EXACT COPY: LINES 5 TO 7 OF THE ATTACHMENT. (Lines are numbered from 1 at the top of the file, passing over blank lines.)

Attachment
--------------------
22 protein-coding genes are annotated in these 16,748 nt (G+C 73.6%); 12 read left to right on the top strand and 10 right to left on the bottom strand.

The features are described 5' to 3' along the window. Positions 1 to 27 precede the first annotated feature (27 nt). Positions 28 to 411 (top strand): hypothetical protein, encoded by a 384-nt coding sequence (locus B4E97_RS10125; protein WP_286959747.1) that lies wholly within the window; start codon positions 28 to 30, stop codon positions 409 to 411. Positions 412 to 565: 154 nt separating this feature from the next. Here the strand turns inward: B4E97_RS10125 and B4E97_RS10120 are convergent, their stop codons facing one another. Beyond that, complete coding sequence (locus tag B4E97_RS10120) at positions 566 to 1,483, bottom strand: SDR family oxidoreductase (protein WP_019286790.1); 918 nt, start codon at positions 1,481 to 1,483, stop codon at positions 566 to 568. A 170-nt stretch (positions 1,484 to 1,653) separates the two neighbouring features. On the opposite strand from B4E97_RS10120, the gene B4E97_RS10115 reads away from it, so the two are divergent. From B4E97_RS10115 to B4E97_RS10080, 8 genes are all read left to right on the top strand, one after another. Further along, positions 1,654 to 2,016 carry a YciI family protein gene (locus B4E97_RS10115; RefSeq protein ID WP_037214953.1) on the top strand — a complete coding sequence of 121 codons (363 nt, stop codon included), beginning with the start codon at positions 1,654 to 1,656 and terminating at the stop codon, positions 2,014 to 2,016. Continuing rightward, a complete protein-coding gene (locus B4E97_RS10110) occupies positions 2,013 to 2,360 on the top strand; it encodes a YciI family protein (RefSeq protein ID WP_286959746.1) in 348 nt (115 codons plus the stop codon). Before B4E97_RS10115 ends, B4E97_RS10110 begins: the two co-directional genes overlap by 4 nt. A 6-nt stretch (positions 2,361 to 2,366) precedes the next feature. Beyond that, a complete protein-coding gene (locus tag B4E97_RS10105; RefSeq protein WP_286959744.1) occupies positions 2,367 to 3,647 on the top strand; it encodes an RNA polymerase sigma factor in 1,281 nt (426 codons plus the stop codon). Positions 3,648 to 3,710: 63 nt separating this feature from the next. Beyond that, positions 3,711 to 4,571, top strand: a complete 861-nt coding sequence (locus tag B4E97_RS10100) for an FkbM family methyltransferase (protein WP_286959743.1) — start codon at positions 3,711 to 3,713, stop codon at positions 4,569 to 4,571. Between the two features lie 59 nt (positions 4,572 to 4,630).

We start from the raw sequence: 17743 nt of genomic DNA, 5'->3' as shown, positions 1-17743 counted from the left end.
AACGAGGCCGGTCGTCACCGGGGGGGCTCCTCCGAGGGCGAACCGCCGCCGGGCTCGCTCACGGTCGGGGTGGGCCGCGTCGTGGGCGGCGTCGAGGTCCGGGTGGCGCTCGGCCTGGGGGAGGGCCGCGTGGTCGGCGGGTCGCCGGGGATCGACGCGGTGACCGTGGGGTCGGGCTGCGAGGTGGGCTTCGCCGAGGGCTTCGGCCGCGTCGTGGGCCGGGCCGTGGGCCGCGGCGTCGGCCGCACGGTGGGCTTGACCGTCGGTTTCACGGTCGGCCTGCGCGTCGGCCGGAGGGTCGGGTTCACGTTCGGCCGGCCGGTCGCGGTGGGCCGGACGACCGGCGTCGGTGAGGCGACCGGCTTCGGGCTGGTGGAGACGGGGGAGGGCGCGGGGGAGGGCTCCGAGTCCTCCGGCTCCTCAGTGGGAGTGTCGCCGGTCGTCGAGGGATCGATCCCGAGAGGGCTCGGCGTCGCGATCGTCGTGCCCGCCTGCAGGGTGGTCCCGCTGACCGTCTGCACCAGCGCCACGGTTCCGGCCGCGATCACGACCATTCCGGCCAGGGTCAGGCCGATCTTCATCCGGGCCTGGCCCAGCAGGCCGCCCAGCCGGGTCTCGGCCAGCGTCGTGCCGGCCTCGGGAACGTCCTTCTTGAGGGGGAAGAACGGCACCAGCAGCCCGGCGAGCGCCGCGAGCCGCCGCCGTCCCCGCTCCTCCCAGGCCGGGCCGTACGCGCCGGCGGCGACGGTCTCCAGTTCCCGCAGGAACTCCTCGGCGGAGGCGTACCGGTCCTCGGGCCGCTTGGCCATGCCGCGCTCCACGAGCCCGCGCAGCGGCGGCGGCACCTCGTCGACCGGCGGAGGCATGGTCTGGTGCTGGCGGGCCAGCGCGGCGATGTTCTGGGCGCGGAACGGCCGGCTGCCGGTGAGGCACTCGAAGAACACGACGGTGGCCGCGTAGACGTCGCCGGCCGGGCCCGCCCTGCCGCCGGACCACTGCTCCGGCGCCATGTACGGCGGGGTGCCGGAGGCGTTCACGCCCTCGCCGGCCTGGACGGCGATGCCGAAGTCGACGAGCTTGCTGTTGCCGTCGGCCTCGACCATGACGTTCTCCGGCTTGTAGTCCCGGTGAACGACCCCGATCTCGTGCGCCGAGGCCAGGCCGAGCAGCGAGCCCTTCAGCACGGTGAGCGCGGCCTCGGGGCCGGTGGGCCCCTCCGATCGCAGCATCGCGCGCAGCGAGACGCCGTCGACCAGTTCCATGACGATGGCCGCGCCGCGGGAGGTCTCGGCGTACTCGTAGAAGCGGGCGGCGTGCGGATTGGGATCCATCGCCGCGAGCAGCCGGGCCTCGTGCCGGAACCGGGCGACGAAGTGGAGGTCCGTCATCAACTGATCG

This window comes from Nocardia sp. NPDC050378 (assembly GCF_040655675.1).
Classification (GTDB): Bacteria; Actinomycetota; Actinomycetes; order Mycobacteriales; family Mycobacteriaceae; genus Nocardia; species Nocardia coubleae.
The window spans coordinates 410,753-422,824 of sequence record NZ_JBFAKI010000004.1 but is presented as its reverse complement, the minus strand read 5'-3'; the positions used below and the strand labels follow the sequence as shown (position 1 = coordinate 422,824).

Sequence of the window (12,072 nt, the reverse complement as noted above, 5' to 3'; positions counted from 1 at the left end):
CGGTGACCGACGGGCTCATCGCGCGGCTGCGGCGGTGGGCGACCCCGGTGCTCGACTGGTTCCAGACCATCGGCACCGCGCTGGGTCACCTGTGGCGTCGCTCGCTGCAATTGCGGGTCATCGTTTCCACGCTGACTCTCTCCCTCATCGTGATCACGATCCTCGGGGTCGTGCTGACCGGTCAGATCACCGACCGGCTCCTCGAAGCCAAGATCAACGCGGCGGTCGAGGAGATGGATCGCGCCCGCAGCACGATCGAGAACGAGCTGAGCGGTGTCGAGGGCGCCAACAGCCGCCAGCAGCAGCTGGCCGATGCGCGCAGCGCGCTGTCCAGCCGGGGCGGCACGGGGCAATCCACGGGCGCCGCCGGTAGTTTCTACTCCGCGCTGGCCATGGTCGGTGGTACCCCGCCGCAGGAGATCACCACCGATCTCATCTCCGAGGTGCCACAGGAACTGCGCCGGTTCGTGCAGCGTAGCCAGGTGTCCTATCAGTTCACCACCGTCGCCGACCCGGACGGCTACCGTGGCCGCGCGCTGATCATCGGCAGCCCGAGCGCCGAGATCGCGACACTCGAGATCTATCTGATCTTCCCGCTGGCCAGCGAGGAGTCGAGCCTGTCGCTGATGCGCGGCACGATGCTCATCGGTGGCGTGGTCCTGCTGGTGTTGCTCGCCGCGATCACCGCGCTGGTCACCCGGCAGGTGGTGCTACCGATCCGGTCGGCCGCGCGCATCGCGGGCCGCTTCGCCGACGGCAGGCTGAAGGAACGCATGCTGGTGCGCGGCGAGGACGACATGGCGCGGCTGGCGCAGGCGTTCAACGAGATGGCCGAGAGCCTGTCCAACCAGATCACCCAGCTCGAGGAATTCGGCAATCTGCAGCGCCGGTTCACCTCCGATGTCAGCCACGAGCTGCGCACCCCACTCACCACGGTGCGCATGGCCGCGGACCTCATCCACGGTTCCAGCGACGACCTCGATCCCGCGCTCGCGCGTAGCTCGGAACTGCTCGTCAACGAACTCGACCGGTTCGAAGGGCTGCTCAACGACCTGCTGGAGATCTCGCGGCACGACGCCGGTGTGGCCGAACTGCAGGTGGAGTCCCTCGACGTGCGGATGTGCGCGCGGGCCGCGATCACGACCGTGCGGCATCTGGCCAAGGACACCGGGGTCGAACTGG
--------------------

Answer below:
This window comes from Nocardia sp. NPDC050378 (assembly GCF_040655675.1).
Classification (GTDB): Bacteria; Actinomycetota; Actinomycetes; order Mycobacteriales; family Mycobacteriaceae; genus Nocardia; species Nocardia coubleae.
The window spans coordinates 410,753-422,824 of sequence record NZ_JBFAKI010000004.1 but is presented as its reverse complement, the minus strand read 5'-3'; the positions used below and the strand labels follow the sequence as shown (position 1 = coordinate 422,824).